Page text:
For the second time in three months, the Federal Reserve has announced a rate hike.
“In view of realized and expected labor market conditions and inflation, the Committee decided to raise the target range for the federal funds rate to 1-3/4 to 2 percent,” said the central bank’s policymaking Federal Open Market Committee (FOMC) in a statement
. “The stance of monetary policy remains accommodative, thereby supporting strong labor market conditions and a sustained return to two percent inflation.”
The Committee’s unanimous vote marked the Fed’s second rate hike since Jerome Powell became the central bank’s chairman. As with the earlier hike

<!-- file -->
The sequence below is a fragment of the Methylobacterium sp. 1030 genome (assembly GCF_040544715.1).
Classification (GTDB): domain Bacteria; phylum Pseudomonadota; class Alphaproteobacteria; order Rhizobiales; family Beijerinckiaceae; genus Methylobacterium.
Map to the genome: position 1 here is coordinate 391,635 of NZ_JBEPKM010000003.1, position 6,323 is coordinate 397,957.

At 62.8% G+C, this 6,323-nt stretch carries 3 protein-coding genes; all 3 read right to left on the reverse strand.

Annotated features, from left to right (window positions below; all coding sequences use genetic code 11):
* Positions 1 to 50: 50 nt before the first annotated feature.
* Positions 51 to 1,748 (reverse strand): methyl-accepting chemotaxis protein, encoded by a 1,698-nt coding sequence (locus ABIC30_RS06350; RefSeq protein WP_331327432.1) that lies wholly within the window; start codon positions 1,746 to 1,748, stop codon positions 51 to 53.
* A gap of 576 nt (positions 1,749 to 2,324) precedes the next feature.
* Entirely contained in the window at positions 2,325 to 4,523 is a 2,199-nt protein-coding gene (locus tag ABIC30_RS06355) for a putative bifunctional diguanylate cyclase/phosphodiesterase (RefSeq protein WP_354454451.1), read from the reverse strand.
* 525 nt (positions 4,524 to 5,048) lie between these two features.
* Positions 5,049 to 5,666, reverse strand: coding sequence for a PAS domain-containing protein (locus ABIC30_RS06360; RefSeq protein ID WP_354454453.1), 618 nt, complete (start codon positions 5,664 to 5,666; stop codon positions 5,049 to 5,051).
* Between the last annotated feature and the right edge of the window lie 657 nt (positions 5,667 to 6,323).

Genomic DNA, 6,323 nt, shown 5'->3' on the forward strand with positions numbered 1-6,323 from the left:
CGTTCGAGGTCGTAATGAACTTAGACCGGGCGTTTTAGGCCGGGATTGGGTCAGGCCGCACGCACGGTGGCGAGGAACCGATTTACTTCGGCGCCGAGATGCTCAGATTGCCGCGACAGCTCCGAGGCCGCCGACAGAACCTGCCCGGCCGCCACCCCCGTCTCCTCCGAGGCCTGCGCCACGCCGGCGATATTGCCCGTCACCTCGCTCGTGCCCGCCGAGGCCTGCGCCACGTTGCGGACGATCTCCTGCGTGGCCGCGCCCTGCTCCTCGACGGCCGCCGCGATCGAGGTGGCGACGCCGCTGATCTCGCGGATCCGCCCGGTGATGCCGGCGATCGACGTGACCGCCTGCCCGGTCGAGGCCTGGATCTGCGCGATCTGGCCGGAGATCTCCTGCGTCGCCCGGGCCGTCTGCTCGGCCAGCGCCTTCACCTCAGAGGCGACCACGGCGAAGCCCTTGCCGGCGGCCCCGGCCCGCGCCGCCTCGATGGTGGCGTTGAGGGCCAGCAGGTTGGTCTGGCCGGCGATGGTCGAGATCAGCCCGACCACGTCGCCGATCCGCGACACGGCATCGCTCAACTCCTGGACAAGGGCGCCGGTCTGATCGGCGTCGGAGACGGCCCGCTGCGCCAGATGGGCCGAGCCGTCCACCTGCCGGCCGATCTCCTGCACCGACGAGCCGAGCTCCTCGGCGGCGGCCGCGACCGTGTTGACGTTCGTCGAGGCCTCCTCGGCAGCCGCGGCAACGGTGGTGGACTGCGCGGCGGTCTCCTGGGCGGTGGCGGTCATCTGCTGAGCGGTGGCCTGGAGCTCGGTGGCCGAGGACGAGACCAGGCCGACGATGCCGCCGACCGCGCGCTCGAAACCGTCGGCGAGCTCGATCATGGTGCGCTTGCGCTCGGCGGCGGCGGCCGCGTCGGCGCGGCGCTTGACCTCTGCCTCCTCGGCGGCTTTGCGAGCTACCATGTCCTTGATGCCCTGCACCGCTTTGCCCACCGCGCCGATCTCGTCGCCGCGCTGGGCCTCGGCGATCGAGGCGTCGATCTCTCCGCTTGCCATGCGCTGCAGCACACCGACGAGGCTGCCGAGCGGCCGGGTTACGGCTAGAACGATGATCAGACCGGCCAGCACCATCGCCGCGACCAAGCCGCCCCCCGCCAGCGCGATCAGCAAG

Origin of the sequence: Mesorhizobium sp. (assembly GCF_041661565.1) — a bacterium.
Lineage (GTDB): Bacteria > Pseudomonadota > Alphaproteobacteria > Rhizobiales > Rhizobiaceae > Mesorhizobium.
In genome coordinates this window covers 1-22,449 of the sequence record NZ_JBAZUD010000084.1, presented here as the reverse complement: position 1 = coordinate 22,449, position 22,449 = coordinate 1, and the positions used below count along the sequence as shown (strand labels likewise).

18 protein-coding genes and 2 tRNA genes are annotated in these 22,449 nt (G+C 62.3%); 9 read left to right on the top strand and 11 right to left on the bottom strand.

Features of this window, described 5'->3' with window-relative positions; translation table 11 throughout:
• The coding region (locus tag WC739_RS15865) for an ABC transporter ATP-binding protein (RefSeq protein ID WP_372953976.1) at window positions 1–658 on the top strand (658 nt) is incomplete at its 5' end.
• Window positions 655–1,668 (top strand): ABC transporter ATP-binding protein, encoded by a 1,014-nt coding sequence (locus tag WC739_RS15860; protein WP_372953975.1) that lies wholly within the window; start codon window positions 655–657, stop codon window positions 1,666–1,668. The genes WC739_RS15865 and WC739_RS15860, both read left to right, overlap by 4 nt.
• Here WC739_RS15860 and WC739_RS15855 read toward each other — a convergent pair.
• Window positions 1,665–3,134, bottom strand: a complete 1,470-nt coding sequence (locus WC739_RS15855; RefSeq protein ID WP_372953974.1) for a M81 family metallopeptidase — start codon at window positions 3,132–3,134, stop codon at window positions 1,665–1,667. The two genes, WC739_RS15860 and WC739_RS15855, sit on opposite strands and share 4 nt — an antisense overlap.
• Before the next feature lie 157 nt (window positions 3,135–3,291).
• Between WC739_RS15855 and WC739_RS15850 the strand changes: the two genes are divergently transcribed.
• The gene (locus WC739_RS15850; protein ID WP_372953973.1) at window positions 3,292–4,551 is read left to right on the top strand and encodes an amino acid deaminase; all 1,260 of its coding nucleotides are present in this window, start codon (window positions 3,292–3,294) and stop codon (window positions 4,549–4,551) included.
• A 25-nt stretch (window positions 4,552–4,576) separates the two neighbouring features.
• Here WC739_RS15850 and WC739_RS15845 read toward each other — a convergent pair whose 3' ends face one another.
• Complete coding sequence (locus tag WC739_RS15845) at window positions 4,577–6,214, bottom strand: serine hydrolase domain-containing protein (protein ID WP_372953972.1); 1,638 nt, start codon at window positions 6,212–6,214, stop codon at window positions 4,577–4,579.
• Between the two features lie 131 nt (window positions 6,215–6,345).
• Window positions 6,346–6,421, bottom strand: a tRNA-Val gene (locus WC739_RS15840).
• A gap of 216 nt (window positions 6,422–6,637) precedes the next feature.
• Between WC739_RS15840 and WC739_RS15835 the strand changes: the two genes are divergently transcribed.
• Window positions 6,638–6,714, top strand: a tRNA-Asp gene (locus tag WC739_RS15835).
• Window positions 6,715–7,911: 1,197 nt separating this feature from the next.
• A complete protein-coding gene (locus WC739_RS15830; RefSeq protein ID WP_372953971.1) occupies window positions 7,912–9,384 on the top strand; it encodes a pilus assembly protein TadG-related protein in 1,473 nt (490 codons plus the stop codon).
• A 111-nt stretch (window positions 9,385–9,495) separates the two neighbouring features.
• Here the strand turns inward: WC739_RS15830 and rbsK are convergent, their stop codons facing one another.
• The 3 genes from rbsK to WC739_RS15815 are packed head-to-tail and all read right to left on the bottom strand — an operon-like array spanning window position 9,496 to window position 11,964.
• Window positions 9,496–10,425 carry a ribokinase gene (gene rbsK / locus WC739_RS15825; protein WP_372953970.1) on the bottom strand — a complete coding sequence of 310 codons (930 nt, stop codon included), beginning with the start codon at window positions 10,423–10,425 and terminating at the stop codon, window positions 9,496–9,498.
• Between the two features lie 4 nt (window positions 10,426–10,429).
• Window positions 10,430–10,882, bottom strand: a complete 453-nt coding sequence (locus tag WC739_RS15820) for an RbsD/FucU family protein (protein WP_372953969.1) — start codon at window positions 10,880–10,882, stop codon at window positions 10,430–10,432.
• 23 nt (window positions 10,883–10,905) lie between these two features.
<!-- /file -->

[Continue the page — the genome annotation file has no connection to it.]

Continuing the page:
, the Fed made no mention of the housing market in its decision. However, it did state that its future decision would be partially based on “readings on financial and international developments,” which might be seen as a not-subtle hint regarding the tariff policies being pushed by the Trump Administration and the pushback from the nation’s trading partners.
“One thing to point out is that there are a lot fewer consumers today whose debt is tied to short-term rates, and because the majority of consumer debt is from mortgages, this means the recent short-term rate hikes will be less impactful than what was seen in the mid-2000s,” said Freddie Mac Chief Economist Sam Khater.